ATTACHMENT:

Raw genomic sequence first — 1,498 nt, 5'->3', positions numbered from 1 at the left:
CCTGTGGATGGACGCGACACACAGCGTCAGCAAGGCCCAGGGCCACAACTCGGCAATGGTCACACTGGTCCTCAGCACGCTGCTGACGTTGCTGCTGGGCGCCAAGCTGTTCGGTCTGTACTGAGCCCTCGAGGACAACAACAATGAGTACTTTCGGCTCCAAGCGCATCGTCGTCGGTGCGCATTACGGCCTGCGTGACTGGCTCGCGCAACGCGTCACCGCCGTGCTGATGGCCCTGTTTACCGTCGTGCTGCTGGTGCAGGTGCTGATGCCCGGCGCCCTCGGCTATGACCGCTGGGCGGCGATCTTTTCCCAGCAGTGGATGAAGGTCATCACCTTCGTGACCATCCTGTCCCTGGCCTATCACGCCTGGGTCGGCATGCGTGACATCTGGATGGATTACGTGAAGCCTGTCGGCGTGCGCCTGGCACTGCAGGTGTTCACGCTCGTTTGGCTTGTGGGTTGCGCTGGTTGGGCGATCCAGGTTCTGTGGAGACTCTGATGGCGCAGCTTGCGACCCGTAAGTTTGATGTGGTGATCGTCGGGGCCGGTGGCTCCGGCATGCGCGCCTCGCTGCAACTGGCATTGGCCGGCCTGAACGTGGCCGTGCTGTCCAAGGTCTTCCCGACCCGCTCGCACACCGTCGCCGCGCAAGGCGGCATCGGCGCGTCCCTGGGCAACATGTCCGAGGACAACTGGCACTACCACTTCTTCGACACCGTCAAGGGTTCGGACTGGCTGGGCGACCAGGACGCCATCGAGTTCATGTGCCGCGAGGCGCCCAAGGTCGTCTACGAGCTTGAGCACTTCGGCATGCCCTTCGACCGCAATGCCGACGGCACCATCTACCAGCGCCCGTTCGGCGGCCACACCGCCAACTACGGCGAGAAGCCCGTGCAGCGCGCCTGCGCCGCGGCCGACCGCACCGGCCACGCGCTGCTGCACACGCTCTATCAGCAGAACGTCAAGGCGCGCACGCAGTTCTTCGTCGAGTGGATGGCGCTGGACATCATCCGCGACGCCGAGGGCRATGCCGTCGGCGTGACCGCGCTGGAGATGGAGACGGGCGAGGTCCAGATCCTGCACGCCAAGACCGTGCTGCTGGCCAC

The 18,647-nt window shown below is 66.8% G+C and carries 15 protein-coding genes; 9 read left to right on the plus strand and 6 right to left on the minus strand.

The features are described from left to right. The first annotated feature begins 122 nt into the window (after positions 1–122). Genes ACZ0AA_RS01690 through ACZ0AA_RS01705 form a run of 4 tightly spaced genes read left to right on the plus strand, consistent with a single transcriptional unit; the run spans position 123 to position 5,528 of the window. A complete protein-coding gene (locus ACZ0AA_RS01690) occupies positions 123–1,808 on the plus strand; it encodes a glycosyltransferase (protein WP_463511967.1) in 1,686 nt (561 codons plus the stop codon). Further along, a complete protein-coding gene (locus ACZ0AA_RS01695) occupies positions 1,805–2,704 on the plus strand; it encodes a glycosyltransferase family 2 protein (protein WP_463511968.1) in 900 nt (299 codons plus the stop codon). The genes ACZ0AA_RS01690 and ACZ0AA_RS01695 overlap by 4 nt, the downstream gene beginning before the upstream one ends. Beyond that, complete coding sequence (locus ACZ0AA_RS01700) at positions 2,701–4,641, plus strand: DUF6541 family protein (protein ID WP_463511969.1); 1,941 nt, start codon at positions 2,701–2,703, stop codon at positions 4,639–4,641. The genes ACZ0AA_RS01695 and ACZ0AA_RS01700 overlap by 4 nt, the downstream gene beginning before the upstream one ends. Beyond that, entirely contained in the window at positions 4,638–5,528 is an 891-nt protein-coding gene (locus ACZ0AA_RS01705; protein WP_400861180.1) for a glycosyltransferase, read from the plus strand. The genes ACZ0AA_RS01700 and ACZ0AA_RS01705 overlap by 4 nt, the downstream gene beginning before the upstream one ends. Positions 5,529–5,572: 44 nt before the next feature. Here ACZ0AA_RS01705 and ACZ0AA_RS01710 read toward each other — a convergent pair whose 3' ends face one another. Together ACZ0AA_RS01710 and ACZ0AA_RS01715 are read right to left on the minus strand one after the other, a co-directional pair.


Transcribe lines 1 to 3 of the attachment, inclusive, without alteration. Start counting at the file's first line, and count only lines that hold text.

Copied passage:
Raw genomic sequence first — 1,498 nt, 5'->3', positions numbered from 1 at the left:
CCTGTGGATGGACGCGACACACAGCGTCAGCAAGGCCCAGGGCCACAACTCGGCAATGGTCACACTGGTCCTCAGCACGCTGCTGACGTTGCTGCTGGGCGCCAAGCTGTTCGGTCTGTACTGAGCCCTCGAGGACAACAACAATGAGTACTTTCGGCTCCAAGCGCATCGTCGTCGGTGCGCATTACGGCCTGCGTGACTGGCTCGCGCAACGCGTCACCGCCGTGCTGATGGCCCTGTTTACCGTCGTGCTGCTGGTGCAGGTGCTGATGCCCGGCGCCCTCGGCTATGACCGCTGGGCGGCGATCTTTTCCCAGCAGTGGATGAAGGTCATCACCTTCGTGACCATCCTGTCCCTGGCCTATCACGCCTGGGTCGGCATGCGTGACATCTGGATGGATTACGTGAAGCCTGTCGGCGTGCGCCTGGCACTGCAGGTGTTCACGCTCGTTTGGCTTGTGGGTTGCGCTGGTTGGGCGATCCAGGTTCTGTGGAGACTCTGATGGCGCAGCTTGCGACCCGTAAGTTTGATGTGGTGATCGTCGGGGCCGGTGGCTCCGGCATGCGCGCCTCGCTGCAACTGGCATTGGCCGGCCTGAACGTGGCCGTGCTGTCCAAGGTCTTCCCGACCCGCTCGCACACCGTCGCCGCGCAAGGCGGCATCGGCGCGTCCCTGGGCAACATGTCCGAGGACAACTGGCACTACCACTTCTTCGACACCGTCAAGGGTTCGGACTGGCTGGGCGACCAGGACGCCATCGAGTTCATGTGCCGCGAGGCGCCCAAGGTCGTCTACGAGCTTGAGCACTTCGGCATGCCCTTCGACCGCAATGCCGACGGCACCATCTACCAGCGCCCGTTCGGCGGCCACACCGCCAACTACGGCGAGAAGCCCGTGCAGCGCGCCTGCGCCGCGGCCGACCGCACCGGCCACGCGCTGCTGCACACGCTCTATCAGCAGAACGTCAAGGCGCGCACGCAGTTCTTCGTCGAGTGGATGGCGCTGGACATCATCCGCGACGCCGAGGGCRATGCCGTCGGCGTGACCGCGCTGGAGATGGAGACGGGCGAGGTCCAGATCCTGCACGCCAAGACCGTGCTGCTGGCCAC

The 18,647-nt window shown below is 66.8% G+C and carries 15 protein-coding genes; 9 read left to right on the plus strand and 6 right to left on the minus strand.